In some instances these slight dimensional inconsistencies that occur during gerber translation go undetected. But there is a very real possibility that unintended design effects such as these are the difference between an accurately translated gerber resulting in a well manufactured PCB that precisely follows the original intended design, and a PCB which has electrical shorts, unintended overlaps or collisions, and design tolerances that are much tighter than necessary.
Tented Vias in Eagle

How to Cover Vias With Solder Mask in Eagle

Thomas Castner
Philadelphia, PA - Feb 17, 2023
Demo Board Vias are plated holes that connect copper on different layers of a PCB. A via can either be tented with soldermask or uncovered like a traditional through hole pad. Uncovered vias may be desirable for early prototypes where they provide convenient places to probe a circuit or a convenient place to solder a jumper. Tented or covered vias are desirable because they prevent shorts if wire or other conductive material is in contact with the PCB and the soldermask provides an extra layer of protection from mechanical damage to the copper layer. You may also just prefer the look of a covered via.
We can easily see if the vias are covered on the FlashPCB’s “Board Review” page in the previews. These previews show not only what the PCB will look like but the individual layers. For instance here we can see the uncovered vias in the Bottom preview.
Bottom Preview
But we can also see them in the mask preview as well.
Bottom Soldermask Preview
And we can see the holes in the soldermask in Eagle in the tStop and bStop layers.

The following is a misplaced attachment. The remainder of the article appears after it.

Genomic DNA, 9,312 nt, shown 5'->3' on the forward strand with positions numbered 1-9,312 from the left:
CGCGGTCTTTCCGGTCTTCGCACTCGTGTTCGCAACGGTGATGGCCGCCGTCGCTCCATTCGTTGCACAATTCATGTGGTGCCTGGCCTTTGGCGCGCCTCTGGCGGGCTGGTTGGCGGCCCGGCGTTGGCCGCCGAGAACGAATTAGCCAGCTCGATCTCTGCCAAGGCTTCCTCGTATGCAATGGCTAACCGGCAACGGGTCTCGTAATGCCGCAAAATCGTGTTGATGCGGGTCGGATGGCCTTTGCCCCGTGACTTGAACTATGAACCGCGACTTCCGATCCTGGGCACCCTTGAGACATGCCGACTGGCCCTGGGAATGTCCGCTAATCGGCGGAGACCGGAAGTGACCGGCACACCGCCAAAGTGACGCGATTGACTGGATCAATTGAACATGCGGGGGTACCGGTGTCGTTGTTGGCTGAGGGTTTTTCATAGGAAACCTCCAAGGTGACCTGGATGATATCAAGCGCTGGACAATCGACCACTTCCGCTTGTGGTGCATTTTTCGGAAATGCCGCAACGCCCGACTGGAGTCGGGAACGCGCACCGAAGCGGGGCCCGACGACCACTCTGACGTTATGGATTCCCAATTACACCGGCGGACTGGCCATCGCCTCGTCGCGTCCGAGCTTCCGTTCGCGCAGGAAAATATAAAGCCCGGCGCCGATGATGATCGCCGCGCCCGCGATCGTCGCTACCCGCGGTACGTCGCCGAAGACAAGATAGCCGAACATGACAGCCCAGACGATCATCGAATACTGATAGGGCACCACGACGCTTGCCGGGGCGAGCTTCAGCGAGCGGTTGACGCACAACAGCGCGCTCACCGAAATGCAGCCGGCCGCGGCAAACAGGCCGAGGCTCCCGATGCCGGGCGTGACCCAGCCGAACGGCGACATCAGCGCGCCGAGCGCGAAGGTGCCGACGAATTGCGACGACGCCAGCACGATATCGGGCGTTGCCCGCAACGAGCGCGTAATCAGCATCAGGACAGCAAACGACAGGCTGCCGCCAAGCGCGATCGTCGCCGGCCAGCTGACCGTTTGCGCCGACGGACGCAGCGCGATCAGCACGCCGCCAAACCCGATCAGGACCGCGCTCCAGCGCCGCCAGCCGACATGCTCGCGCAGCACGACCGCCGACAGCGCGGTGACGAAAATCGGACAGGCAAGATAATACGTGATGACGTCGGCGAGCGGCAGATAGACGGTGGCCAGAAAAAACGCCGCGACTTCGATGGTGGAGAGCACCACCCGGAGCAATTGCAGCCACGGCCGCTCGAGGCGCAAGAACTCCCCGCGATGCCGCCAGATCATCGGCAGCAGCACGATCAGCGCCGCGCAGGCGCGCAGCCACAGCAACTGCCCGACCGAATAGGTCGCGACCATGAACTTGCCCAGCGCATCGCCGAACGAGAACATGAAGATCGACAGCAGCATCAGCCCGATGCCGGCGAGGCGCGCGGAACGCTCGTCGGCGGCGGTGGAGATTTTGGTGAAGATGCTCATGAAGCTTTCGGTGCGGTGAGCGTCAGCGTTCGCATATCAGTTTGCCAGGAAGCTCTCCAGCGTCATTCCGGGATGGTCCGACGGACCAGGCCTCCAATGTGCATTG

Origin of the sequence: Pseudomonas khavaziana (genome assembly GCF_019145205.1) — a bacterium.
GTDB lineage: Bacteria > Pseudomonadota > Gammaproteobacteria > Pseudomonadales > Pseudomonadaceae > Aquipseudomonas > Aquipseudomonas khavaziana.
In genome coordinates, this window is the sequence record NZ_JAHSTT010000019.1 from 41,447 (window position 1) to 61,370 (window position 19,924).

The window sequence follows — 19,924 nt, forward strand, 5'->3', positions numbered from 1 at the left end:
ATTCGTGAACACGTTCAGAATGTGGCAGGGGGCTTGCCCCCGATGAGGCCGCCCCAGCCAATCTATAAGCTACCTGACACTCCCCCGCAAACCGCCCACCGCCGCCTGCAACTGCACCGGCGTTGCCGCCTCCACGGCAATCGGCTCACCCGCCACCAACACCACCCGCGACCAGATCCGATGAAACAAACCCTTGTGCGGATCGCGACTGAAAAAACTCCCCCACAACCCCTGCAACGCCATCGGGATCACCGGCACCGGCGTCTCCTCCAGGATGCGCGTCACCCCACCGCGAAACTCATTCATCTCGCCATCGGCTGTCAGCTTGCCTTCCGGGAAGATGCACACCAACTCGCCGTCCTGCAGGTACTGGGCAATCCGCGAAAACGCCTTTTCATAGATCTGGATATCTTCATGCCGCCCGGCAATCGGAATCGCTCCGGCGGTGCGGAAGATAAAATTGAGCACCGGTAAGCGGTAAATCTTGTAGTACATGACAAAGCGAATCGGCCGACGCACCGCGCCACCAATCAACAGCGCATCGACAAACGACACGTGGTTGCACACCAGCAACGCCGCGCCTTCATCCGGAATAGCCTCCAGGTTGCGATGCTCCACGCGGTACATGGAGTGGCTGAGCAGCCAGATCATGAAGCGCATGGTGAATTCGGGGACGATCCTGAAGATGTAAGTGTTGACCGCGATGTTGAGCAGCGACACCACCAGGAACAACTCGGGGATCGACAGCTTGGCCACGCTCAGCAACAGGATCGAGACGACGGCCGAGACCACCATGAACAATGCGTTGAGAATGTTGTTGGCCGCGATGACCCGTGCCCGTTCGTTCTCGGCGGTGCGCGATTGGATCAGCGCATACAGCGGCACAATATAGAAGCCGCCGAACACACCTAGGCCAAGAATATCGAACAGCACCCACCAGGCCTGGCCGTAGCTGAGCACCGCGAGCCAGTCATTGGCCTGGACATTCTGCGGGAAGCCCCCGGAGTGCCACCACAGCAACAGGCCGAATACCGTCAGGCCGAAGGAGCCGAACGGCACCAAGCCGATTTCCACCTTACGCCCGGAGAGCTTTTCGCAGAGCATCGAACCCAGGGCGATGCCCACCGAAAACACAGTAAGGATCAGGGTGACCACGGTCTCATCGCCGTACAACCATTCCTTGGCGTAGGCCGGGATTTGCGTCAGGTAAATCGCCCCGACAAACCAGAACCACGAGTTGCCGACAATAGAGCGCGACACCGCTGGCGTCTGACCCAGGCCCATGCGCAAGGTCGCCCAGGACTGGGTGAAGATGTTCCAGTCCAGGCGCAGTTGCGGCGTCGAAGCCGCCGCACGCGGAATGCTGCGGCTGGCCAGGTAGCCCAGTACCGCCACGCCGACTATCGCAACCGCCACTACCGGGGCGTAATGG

Eagle tStop and bStop Layers
If a via is covered by Soldermask is determined by “Limit” setting in Eagle’s DRC under the Masks tab. If a via drill is larger than the “Limit” setting then Eagle will automatically uncover the via by adding a hole in the Soldermask. By default Eagle has this set to “0mil” so all vias are uncovered. We can enter these settings in either “mil”, “mm”, “inch” or “mic”. Here we change the setting to 0.4mm and see that our vias are covered.
Mask Limit Setting
After we upload the updated board we see the covered vias in the Bottom preview.
Bottom Preview Covered Vias
And the holes are removed from the Soldermask preview as well.
Bottom Soldermask Preview Cover Vias
Demo Board
To experiment with this setting you can use the FlashPCB Soldermask Limit Demo Board that has multiple via sizes.
The Basics of PCB Layers

What are the layers and what do they do?

Thomas Castner
Philadelphia, PA - Feb 11, 2023
PCBs, or printed circuit boards, are present in almost every electronic device from computers, cell phones, cars, medical devices to fridges, toasters and light bulbs. Single-layer PCBs were the first used, but today multi-layer PCBs allow for increased functionality and miniaturization of electronic devices.
Layer Demo
A PCB showing all the different layers exposed
We have created a PCB that shows each layer. From left to right we have: no layers, just substrate, just copper on the substrate, copper with soldermask and finally soldermask with silkscreen on top. Below is the Eagle project for this board.